Prime Minister Junichiro Koizumi is to officially recognize 15 Japanese — including the five people who returned to Japan on Oct. 15 — as victims of abduction by Pyongyang, it was learned Friday.

They will be eligible for government support in accordance with legislation that took effect at the beginning of January.

The law provides the returnees with monthly payments of 170,000 yen each, or 240,000 yen for a two-person household, and 30,000 yen for each additional family member for a maximum of five years.

Kaoru and Yukiko Hasuike will be eligible for payments of 240,000 yen, along with Yasushi and Fukie Chimura. Hitomi Soga, whose American husband and children are still in North Korea, will receive 170,000 yen a month.

The five, who have spent the New Year’s holidays in their home towns, are preparing to resume life in Japan after a quarter of a century away.

Last month, Kaoru Hasuike expressed his desire to find a job at the city office of his hometown, Kashiwazaki, Niigata Prefecture. Hitomi Soga has moved into a new house and hopes her American husband, former U.S. Army Sgt. Charles Robert Jenkins, and their two daughters will be able to join her there.

The law also enables the central and local governments to offer other forms of assistance to the returnees, including employment assistance and counseling services.

The government now plans to work out the details of the financial support to the five, in cooperation with local governments.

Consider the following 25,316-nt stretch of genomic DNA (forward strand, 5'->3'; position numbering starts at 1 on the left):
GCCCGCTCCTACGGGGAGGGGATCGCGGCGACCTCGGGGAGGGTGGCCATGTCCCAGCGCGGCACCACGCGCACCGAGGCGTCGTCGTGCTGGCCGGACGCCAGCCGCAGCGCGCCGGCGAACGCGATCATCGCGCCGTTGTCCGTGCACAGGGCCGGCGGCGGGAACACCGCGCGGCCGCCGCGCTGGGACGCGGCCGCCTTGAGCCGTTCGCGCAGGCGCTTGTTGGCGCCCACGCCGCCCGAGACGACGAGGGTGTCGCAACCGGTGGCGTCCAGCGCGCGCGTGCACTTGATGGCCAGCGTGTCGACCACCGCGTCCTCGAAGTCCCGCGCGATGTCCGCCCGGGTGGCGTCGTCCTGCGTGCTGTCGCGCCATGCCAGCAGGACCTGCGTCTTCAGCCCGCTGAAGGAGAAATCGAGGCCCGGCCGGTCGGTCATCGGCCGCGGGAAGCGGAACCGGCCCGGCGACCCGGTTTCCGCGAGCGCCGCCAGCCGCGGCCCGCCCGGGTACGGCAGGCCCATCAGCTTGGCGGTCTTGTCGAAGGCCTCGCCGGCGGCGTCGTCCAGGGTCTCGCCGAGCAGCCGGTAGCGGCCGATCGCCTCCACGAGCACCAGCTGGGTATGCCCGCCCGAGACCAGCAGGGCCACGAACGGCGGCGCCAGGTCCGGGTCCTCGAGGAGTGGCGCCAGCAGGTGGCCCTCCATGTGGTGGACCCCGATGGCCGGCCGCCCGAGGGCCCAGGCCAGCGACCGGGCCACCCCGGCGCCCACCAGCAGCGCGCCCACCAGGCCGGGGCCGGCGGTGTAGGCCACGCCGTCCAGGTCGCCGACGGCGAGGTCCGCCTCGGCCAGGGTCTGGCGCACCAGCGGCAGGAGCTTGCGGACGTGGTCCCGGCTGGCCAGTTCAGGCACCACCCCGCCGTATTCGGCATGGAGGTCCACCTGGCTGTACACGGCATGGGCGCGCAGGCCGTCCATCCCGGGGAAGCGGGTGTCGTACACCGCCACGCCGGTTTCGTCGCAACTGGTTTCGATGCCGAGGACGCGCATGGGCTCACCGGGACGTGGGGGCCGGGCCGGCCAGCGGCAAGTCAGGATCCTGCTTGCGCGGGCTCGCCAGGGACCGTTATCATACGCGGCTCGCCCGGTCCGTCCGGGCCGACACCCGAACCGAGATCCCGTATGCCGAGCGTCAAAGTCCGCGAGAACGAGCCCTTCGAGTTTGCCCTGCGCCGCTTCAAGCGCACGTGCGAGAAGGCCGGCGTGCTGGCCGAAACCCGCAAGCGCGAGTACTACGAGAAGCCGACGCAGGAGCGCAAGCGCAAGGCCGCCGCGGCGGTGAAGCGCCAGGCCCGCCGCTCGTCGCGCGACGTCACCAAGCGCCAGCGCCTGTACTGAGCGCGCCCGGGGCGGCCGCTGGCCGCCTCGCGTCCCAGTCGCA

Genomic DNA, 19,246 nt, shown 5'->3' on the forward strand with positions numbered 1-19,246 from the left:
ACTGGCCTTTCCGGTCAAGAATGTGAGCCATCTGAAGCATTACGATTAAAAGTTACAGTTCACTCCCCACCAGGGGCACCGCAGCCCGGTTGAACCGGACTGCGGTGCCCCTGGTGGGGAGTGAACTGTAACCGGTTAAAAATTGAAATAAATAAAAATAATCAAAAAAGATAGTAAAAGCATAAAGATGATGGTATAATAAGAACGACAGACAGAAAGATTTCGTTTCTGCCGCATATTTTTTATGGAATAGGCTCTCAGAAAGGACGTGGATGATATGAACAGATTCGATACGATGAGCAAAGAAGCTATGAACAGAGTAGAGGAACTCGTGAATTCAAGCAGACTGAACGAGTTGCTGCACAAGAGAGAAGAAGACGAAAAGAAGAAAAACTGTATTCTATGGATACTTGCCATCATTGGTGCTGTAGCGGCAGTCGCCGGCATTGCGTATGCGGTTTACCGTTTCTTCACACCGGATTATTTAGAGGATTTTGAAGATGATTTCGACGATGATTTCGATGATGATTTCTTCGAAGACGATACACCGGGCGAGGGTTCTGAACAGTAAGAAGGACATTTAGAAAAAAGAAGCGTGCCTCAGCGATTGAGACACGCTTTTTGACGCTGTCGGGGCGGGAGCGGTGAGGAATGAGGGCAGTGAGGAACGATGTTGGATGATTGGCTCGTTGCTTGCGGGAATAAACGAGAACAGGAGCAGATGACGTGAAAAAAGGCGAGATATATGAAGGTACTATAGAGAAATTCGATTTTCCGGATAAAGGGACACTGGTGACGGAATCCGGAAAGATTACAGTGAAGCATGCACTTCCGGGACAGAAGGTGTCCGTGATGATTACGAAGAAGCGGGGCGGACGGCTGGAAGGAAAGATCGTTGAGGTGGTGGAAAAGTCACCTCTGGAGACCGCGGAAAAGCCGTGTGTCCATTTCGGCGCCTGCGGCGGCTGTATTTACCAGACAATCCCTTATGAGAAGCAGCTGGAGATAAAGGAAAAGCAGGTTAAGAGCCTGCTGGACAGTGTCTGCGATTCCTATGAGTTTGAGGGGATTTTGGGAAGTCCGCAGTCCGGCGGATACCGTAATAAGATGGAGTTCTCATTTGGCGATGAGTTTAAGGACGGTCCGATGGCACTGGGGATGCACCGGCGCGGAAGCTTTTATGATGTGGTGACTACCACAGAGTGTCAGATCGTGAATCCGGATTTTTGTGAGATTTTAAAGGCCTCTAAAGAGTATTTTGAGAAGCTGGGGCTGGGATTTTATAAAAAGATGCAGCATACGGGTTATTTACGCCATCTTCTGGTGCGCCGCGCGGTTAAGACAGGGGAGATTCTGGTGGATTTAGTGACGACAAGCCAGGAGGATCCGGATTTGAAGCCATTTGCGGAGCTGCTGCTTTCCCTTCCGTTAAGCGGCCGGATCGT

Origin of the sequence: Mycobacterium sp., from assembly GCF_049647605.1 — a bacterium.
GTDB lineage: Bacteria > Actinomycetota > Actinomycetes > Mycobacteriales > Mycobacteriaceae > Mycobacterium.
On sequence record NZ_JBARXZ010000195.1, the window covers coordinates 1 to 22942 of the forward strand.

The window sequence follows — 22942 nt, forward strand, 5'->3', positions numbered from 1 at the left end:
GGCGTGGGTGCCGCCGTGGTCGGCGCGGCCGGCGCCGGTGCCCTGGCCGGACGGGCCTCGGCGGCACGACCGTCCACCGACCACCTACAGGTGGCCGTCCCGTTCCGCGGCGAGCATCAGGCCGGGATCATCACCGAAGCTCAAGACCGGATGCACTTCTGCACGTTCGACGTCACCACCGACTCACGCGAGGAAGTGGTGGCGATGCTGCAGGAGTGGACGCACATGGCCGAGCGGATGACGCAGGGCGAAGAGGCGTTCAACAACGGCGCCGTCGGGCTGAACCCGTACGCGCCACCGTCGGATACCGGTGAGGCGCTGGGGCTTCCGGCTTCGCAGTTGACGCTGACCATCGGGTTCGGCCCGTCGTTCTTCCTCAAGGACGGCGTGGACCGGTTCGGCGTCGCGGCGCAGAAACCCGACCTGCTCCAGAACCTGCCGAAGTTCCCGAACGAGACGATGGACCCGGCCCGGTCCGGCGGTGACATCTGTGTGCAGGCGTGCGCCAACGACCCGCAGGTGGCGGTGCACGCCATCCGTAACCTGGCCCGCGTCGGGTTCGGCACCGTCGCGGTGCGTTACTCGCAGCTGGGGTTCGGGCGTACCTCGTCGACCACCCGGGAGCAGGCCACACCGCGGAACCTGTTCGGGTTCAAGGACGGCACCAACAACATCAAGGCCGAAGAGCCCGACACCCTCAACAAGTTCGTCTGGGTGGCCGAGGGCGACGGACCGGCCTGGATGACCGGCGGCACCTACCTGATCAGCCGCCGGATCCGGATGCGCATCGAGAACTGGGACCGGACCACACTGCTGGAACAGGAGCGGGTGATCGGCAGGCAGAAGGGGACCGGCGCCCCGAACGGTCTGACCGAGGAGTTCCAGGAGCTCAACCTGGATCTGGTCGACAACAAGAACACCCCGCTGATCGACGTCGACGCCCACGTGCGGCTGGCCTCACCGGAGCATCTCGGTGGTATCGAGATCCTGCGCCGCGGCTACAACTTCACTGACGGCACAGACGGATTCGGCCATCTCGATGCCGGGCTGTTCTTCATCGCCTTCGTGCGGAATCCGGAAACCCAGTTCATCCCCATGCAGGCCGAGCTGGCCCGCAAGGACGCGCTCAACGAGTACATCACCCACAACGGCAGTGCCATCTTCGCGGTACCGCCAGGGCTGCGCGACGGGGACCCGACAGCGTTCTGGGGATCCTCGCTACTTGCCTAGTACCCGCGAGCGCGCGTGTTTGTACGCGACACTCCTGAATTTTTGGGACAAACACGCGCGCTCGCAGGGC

A travel agent who has taken care of the five since their return has been appointed by local governments to continue to handle their affairs, acting as a social worker.

Kyoko Nakayama, a special adviser to the Cabinet Secretariat, expressed hope that the appointment of the social worker will be of important psychological support.

Normalization talks between Tokyo and Pyongyang have been at a standstill since the five announced in late October that they had decided to stay in Japan.

The question of the return of their families and the official confirmation of the whereabouts of abductees that Pyongyang has claimed are dead, including Megumi Yokota, remain undecided.

Pyongyang has adopted a more aggressive stance, as seen in its recent announcement that it will resume operations at its nuclear facilities, but government sources said they will make every effort to promote talks to achieve the return of those still in North Korea.

In a time of both misinformation and too much information, quality journalism is more crucial than ever.
By subscribing, you can help us get the story right.